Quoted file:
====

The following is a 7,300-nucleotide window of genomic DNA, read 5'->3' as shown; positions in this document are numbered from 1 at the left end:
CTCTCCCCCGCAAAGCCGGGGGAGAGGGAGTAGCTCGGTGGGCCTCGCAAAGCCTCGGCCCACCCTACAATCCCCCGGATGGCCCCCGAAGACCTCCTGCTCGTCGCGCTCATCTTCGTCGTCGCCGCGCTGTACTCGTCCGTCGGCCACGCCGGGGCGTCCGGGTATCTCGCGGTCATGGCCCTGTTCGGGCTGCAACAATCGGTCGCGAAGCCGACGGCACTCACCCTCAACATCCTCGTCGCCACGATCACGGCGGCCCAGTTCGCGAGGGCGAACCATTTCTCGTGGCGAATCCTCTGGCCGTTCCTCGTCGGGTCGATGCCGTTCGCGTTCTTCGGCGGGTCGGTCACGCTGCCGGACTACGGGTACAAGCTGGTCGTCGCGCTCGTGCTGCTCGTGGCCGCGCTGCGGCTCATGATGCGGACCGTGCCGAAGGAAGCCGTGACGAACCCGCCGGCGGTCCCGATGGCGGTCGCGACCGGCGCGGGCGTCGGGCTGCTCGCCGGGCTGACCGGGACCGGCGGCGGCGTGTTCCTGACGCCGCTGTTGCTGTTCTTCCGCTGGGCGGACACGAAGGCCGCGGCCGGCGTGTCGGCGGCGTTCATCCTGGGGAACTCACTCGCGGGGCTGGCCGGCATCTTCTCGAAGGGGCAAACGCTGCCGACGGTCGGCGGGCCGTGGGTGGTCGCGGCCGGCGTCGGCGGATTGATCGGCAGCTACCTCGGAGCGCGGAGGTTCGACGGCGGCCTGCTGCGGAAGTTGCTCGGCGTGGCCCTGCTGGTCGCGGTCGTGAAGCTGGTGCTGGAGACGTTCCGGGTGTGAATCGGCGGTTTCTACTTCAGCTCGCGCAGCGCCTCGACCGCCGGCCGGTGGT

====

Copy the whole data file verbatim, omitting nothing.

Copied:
The following is a 7,300-nucleotide window of genomic DNA, read 5'->3' as shown; positions in this document are numbered from 1 at the left end:
CTCTCCCCCGCAAAGCCGGGGGAGAGGGAGTAGCTCGGTGGGCCTCGCAAAGCCTCGGCCCACCCTACAATCCCCCGGATGGCCCCCGAAGACCTCCTGCTCGTCGCGCTCATCTTCGTCGTCGCCGCGCTGTACTCGTCCGTCGGCCACGCCGGGGCGTCCGGGTATCTCGCGGTCATGGCCCTGTTCGGGCTGCAACAATCGGTCGCGAAGCCGACGGCACTCACCCTCAACATCCTCGTCGCCACGATCACGGCGGCCCAGTTCGCGAGGGCGAACCATTTCTCGTGGCGAATCCTCTGGCCGTTCCTCGTCGGGTCGATGCCGTTCGCGTTCTTCGGCGGGTCGGTCACGCTGCCGGACTACGGGTACAAGCTGGTCGTCGCGCTCGTGCTGCTCGTGGCCGCGCTGCGGCTCATGATGCGGACCGTGCCGAAGGAAGCCGTGACGAACCCGCCGGCGGTCCCGATGGCGGTCGCGACCGGCGCGGGCGTCGGGCTGCTCGCCGGGCTGACCGGGACCGGCGGCGGCGTGTTCCTGACGCCGCTGTTGCTGTTCTTCCGCTGGGCGGACACGAAGGCCGCGGCCGGCGTGTCGGCGGCGTTCATCCTGGGGAACTCACTCGCGGGGCTGGCCGGCATCTTCTCGAAGGGGCAAACGCTGCCGACGGTCGGCGGGCCGTGGGTGGTCGCGGCCGGCGTCGGCGGATTGATCGGCAGCTACCTCGGAGCGCGGAGGTTCGACGGCGGCCTGCTGCGGAAGTTGCTCGGCGTGGCCCTGCTGGTCGCGGTCGTGAAGCTGGTGCTGGAGACGTTCCGGGTGTGAATCGGCGGTTTCTACTTCAGCTCGCGCAGCGCCTCGACCGCCGGCCGGTGGT